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(4 edits) (+3)

I was really excited to finally play this game. I had been following its development during the previous weeks and had already formed some expectation of what this game was supposed to be. Suprisingly though my actual experience differed a lot from that.

I thought it would be more about the narrative the world was telling and that the messages would be a nice social component to keep the player from feeling too isolated, finding comfort in other peoples words. "The Things We Lost In The Flood" delivered on all of that.

However, confronted by those writing prompts the game offers to you whenever you decide to write a message and pull up that blank sheet of paper, I repeatedly felt like standing in front of a mirror. These prompts pose some of the hardest questions a person can ask himself. - If you allow it, that is.  Of course this requires a certain level of openess on the player's part. Few people I know consider themselves ready nor are they willing to face subjects such as what they believe to be their greatest regrets in life. To me finding this wonderfully unexpected place to do that made me really happy.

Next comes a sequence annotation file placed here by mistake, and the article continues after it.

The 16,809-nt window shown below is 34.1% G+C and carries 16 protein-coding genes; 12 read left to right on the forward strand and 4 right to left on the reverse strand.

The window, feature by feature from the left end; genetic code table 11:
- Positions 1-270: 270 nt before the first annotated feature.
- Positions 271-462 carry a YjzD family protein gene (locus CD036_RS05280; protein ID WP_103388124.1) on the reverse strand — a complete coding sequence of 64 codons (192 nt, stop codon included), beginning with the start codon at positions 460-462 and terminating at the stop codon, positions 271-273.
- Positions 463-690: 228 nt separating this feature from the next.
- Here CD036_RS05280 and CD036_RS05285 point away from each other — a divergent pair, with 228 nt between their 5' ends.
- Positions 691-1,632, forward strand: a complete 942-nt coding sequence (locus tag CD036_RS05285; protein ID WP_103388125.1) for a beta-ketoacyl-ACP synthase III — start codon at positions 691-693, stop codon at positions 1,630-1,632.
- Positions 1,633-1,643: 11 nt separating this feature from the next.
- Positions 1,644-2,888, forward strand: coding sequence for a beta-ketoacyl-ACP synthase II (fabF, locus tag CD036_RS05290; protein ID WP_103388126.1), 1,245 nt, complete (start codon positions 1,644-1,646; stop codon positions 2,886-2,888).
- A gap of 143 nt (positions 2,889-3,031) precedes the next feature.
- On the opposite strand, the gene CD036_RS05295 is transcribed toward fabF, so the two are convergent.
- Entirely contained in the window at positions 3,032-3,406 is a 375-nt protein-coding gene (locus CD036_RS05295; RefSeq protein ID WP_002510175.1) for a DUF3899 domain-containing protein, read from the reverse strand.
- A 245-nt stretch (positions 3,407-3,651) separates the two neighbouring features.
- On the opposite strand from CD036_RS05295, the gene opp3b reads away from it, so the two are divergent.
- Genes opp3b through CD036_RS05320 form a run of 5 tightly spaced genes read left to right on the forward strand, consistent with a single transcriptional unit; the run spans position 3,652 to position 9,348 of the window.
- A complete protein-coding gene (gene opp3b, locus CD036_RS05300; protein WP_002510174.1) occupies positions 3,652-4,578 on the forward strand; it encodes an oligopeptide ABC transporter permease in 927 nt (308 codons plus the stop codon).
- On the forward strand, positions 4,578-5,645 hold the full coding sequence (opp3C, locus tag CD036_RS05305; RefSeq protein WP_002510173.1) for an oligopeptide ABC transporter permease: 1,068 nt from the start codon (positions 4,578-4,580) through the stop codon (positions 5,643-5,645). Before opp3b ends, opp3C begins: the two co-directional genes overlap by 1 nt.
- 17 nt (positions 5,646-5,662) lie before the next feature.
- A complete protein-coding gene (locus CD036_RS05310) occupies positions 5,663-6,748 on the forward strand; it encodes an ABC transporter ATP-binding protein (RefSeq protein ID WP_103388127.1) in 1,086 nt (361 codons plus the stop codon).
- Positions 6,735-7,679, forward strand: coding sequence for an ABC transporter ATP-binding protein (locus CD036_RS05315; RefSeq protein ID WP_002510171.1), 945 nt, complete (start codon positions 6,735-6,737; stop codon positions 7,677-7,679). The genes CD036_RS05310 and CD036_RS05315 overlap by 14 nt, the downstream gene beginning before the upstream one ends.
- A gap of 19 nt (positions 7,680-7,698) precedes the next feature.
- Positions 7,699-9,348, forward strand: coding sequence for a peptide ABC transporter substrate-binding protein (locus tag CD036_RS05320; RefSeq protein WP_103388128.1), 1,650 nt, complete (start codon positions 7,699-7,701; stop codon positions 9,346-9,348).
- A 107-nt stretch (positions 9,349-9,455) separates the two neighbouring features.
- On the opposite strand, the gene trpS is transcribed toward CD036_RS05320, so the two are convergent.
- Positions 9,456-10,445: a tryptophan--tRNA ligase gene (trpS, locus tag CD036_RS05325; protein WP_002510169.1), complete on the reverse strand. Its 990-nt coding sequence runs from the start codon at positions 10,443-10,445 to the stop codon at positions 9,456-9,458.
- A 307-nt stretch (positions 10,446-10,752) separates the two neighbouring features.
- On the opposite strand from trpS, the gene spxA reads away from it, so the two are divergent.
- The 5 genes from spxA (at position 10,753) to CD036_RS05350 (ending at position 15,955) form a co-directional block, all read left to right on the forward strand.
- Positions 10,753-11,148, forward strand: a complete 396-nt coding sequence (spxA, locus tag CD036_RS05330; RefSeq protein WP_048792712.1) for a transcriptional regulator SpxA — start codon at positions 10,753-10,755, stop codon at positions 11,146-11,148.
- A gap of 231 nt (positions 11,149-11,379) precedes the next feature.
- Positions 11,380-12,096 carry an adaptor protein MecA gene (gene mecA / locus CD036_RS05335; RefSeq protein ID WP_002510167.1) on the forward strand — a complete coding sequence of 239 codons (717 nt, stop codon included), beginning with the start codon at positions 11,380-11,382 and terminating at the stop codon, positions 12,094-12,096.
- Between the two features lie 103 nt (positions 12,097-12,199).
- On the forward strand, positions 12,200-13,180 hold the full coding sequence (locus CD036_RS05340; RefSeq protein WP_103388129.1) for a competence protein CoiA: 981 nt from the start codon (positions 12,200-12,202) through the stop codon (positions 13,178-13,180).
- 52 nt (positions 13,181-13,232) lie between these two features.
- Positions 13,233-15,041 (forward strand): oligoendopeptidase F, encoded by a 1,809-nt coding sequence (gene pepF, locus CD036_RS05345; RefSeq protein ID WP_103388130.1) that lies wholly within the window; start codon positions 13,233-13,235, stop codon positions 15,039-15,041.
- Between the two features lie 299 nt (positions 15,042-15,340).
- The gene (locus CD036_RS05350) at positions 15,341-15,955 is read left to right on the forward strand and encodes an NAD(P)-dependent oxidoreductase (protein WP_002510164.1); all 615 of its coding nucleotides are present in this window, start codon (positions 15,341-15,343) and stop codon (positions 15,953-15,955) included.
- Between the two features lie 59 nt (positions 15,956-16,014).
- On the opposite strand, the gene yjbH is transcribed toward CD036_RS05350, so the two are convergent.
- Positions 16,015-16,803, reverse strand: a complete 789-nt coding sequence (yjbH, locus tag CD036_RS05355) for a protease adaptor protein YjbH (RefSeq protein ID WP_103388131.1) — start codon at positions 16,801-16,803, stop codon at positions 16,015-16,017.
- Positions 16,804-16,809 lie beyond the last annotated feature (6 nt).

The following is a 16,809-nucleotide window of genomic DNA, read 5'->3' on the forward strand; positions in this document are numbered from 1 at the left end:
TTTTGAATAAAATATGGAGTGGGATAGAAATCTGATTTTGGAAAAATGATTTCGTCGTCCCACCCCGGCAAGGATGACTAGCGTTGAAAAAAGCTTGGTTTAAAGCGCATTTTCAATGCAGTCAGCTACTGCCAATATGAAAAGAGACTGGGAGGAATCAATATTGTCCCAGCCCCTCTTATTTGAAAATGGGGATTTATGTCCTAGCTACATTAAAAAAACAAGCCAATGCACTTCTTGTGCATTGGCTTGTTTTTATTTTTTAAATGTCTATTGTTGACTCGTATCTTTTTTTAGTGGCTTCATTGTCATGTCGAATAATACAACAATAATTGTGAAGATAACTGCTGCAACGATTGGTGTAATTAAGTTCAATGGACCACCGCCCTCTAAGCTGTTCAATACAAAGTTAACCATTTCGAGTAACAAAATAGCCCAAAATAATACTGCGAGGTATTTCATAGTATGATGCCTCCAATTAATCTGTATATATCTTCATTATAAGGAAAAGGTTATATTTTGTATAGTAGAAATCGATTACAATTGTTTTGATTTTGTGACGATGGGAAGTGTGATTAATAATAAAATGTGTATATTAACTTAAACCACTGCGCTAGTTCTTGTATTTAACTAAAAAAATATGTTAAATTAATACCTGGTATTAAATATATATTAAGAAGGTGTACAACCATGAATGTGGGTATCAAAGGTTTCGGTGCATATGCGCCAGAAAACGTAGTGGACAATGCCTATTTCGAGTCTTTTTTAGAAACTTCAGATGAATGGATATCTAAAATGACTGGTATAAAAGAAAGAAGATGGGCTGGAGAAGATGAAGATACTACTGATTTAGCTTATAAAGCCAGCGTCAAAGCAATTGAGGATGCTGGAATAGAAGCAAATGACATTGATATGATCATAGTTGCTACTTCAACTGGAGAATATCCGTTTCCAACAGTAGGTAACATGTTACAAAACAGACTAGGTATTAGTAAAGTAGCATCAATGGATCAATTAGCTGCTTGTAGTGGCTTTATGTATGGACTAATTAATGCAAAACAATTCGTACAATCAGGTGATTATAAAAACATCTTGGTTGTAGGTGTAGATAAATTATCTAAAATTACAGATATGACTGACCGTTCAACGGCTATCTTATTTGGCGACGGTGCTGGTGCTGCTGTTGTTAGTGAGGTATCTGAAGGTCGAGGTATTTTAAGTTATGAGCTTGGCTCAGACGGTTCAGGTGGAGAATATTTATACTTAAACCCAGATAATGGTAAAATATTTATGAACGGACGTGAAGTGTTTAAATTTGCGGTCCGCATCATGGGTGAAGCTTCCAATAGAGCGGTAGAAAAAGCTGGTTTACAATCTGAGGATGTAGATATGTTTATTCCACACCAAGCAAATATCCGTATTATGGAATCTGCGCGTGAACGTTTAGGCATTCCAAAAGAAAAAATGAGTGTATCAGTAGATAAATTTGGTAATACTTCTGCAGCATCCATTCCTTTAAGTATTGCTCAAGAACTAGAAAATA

The nice thing about it: you don't have to engage on that level with it. Other players choose to create poetry and art that might or might not be personal at all. Some use the little bottles to help others with tips on how to progress through the game.

All of them will have an engaging experience. The level of engagement might differ though.

A lovely message I happened upon in the vast loneliness of the neverending waters:


I personally decided to embrace the opportunity to "let go of something", as the prompt phrases it. It was a cathartic experience, I left a lot in those waters. While the anonymity encouraged me to share things that were very personal, at the same time I never felt alone with myself.